Intellect and Religious Imagination

Anna Devere Smith is best known for powerful and provocative performances. She is perhaps less well known as an Episcopalian.

Smith has just begun a residency at Grace Cathedral in San Francisco centered on the theme of “grace.” The following exchange between Ms. Smith and the Very Reverend Jane Shaw, the Cathedral’s dean, was included in a February 10 article in the New York Times:

“I think people would be very surprised to hear you say that you’re Episcopalian.”

”What would they think I’d be?” Ms. Smith asked.

“You’re a smart person. Why would you be religious?” parried Dean Shaw, in her clipped British accent.

Ms. Smith, however, did not take the bait. Calling religion “an extraordinary act of imagination,” she likened the experience of working on a stage production to the rituals in a church.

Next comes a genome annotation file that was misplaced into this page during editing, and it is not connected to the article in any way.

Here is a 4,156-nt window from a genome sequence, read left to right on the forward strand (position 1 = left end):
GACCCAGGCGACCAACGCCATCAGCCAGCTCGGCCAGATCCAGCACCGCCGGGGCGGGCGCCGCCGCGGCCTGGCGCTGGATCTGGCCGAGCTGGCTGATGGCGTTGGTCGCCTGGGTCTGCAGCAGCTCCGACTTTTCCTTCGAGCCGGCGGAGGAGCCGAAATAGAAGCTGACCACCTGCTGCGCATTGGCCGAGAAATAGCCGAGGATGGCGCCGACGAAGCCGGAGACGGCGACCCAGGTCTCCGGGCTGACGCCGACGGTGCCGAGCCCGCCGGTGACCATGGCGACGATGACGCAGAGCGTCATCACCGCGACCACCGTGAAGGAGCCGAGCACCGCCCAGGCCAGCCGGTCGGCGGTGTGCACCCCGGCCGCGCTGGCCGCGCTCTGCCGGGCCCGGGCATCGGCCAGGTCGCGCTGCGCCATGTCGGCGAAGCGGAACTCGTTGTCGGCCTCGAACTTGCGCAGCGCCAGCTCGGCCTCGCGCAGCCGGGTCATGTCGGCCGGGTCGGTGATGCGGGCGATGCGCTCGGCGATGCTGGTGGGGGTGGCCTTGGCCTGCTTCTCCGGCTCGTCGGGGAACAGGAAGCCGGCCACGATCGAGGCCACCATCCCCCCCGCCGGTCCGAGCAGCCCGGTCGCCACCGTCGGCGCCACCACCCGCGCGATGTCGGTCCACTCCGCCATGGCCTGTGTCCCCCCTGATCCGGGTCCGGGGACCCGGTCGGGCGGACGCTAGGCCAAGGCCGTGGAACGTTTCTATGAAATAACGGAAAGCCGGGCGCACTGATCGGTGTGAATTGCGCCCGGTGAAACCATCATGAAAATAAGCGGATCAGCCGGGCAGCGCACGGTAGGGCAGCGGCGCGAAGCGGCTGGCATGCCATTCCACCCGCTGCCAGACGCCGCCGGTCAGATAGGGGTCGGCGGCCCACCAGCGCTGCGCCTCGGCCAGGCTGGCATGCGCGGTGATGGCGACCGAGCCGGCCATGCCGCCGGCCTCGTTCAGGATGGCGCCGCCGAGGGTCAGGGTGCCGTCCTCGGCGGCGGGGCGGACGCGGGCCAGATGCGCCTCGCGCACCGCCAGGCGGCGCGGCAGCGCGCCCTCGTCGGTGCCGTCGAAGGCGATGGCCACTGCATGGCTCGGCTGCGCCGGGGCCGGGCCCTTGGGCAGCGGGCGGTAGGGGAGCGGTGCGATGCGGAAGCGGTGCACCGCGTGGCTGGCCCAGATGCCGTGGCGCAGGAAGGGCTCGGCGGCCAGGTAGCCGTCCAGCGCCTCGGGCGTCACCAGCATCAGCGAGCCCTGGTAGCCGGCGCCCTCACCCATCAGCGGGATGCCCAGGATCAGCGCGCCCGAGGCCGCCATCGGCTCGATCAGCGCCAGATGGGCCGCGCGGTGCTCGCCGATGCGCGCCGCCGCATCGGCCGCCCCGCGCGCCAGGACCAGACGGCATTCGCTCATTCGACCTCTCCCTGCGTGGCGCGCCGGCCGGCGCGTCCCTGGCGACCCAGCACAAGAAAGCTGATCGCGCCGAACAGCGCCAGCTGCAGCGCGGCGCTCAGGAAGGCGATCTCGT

I love this exchange. Dean Shaw captures a view held by many a liberal intellectual: that smart people are too smart to believe in religion; ergo those who are religious must not be very smart. Sadly, the current political discourse on religion continues to pit science, reason, and religion against one another.

But Anna Deavere Smith, a smart person indeed, refuses to buy into an intellect-or-religion dichotomy. On the contrary, in her description of religion as “an extraordinary act of imagination” the two become bound together; the intellect is not in conflict with religion but offers a way into some deeper understanding and expression of religious experience.

Priests, rabbis, theologians, and intellectuals of many faiths (and none at all) have long understood what Ms. Smith and Dean Shaw know well: that the intellect is essential to understanding religion and religious experience. This has been a hallmark of Anglicanism and the Episcopal Church for centuries.

The religious imagination and the power of the intellect. Episcopal schools are places where both matter and both can and should be explored, together, wherever they may lead.